“Try near the Victory Liner,” a distant relation informed us, referring to the bus station. “I don’t really know though. I don’t eat balut.”
It made me wonder if this was a similar situation to lutefisk, where the home society had moved beyond but the expatriates clung to old traditions. Balut consumption has been going down in the Philippines partly because of its rep, and partly because it’s heavy associated as a “poor people food.” Balut is not hard to find in the Pacific Northwest, on the other hand. Heck, check out the English Wikipedia page and all the pictures are from Vancouver.
Fate intervened on my last day though. As it turned out, there was a vendor at the very last apartment we were staying at. So, on the very last day overseas, we were having a balut party. And they complained when I suggested karaoke instead. Fortunately I was assured that these eggs were only 17 days old… though I am not sure if this was a story told to placate international travelers.
One day before the embryos start to feel pain? Convenient. Our vendor also provided some spicy sauce, poured lovingly into a plastic bag.
The proper way of eating is to crack open the big end of the egg. You take a spoon and ladle some spicy vinegar into the opening. You then drink the fluid inside. For many, this is the end of their Balut Quest. I was perfectly fine to end my adventure here, after conquering my nightmares from decades prior. You are no fear factor for me, balut! I’m not afraid anymore!
“No,” my brother-in-law said sternly. “YOU MUST EAT THE WHOLE THING.”
It’s quite possible that 100% of the terror of eating balut is purely psychological. We eat infants all the time after all. Young lamb, baby back ribs… I would not think two seconds about posting a picture of either on this site.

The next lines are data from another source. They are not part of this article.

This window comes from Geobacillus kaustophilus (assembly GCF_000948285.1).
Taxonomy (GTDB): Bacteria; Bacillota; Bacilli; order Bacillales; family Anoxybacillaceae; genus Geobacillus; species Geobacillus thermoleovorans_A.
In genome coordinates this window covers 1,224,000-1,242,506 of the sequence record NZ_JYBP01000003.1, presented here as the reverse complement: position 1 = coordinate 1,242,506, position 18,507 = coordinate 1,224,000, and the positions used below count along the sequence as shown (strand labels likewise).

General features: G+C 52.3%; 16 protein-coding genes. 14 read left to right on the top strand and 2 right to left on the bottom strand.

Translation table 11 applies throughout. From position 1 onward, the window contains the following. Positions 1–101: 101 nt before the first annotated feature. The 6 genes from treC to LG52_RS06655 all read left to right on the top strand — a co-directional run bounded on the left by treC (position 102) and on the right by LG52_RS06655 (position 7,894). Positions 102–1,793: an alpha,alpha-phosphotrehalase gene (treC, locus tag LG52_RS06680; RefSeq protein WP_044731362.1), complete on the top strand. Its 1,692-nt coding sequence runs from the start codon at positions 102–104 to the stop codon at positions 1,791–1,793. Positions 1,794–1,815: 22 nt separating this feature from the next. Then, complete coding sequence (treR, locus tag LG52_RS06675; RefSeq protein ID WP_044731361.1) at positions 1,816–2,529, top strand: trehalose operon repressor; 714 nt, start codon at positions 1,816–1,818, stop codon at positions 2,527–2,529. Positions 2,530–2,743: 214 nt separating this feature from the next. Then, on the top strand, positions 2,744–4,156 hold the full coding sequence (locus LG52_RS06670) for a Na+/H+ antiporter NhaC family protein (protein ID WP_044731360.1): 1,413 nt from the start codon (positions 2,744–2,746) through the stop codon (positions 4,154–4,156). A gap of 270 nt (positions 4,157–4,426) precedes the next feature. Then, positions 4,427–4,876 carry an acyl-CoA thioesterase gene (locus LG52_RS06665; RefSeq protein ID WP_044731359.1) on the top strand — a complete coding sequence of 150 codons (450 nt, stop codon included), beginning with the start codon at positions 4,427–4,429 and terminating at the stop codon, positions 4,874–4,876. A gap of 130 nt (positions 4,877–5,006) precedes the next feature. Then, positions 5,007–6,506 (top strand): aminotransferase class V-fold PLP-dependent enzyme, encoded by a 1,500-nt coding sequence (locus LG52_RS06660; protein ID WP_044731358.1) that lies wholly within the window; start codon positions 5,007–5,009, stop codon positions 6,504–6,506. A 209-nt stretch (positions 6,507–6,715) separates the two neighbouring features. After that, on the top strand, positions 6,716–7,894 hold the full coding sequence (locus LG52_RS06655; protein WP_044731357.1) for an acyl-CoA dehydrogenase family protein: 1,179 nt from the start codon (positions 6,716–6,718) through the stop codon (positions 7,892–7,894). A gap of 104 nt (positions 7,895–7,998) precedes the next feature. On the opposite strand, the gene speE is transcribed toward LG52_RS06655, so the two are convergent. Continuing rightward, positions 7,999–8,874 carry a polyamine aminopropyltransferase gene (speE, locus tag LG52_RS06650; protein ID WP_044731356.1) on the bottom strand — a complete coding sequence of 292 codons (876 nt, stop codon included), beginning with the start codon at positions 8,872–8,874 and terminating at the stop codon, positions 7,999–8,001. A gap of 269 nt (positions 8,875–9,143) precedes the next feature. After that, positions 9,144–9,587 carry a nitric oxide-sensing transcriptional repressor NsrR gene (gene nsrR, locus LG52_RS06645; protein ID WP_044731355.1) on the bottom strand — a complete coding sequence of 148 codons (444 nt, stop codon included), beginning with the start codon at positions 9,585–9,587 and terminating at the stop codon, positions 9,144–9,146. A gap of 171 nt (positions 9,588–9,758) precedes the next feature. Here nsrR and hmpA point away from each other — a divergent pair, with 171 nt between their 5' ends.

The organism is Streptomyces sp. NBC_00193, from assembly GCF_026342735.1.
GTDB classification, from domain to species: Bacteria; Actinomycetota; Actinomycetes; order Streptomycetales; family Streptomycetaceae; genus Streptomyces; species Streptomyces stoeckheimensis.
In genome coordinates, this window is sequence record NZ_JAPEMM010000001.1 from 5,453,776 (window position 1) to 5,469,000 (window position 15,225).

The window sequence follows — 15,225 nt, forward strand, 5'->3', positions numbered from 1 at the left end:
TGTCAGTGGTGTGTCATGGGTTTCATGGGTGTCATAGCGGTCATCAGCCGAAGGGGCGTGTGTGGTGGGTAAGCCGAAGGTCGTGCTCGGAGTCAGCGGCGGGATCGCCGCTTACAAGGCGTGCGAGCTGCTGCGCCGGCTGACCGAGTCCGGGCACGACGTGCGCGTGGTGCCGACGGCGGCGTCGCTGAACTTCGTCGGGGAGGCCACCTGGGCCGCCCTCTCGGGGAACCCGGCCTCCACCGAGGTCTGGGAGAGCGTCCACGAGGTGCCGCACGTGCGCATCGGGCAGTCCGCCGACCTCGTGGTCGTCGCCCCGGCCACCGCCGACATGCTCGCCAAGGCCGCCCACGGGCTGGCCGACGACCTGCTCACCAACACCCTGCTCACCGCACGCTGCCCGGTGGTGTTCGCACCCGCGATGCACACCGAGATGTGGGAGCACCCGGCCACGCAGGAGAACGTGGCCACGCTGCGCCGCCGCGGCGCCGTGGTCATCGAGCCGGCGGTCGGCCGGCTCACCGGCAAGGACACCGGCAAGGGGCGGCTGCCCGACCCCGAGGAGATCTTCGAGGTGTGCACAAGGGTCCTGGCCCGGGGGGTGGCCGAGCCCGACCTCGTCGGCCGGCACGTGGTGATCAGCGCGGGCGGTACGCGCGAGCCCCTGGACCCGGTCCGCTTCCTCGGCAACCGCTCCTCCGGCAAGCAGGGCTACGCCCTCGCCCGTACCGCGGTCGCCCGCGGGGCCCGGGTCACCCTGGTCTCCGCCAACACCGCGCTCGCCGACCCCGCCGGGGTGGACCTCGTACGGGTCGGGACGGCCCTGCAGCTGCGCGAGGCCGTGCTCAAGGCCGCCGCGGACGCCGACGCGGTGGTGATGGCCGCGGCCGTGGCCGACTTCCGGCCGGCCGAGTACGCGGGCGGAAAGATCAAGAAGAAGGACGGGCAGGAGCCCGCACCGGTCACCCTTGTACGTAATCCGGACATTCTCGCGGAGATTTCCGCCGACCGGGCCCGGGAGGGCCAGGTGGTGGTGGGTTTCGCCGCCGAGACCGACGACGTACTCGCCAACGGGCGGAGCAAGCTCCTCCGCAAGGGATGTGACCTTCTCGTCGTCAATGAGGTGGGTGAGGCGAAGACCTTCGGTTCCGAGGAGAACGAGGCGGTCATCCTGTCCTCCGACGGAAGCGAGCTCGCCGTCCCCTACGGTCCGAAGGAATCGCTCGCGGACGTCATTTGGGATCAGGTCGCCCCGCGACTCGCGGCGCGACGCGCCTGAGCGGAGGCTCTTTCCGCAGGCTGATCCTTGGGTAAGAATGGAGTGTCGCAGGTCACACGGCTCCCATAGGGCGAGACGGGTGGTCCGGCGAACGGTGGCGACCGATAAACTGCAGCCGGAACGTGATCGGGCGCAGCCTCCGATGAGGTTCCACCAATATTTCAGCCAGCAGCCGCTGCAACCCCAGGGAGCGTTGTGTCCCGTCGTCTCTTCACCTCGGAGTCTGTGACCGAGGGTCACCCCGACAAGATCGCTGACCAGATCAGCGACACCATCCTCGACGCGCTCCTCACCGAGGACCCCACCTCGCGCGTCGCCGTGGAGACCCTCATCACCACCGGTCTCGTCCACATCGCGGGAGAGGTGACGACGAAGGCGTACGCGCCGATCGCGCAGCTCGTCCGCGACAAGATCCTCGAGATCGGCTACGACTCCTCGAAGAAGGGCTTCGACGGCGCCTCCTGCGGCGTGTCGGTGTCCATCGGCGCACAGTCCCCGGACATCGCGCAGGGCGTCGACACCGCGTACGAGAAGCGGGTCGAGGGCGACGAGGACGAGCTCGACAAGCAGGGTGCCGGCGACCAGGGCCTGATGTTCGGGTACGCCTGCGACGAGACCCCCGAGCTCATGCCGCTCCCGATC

I though long and hard about whether or not I should post a picture of an opened balut here. Is it a step too far? In one sense, it’s just food. It’s a tiny piece of meat presented on an egg. Give it a frou-frou Asian fusion name and perhaps it would come to the same acceptance as raw fish or boiled snails.
On the other hand, it feels wicked to be eating a meat that never ever got to experience the basic rights to sunshine and fresh air. Also, it’s a legitimate Cronenbergian horror.
David Lynch wishes he could have imagined something this terrifying. What scares me the most are the stripes of brown that wind around the yolk sack like ghost tentacles as drawn by Junji Ito. Those are veins. Immediately the mind imagines that the brown gelatinous lump is beating and the veins are tightening. I was only 70% sure I’m going to be able to hold my dinner down. Our host, by the way (who is very much a world traveler and had been telling us that he was going to be in Vienna next week) assured me that the above was the “perfect balut,” so I am not exaggerating it for dramatic purposes.
This is roughly the time that El Santo went from “seasoned traveler” to “mewling toddler”. I may have cried. I could not physically put that unholy monstrosity in my mouth. It was, in fact, spoon fed to me… with my eyes tightly shut like a little kid forced to eat broccoli.
The flavor is not unlike the broth from a top ramen, which is to say it’s not unpleasant. It’s also not a very strong flavor. You don’t get much of a sense that you’re slurping down duck meat, which is why some balut enthusiasts may prefer older embryos. The texture, though… the combination of the yolk and the embryo is similar to the texture of a hard-boiled egg yolk. However, the egg white is thick and rubbery. Biting it is like biting into an eraser. For those of us who just want the experience over with, chewing the egg white keeps balut in your mouth for a good 15 seconds longer.
“I only eat the yolk,” said the person who had shoved the balut in my mouth. “I don’t like eating the other parts of it. It’s a little gross.”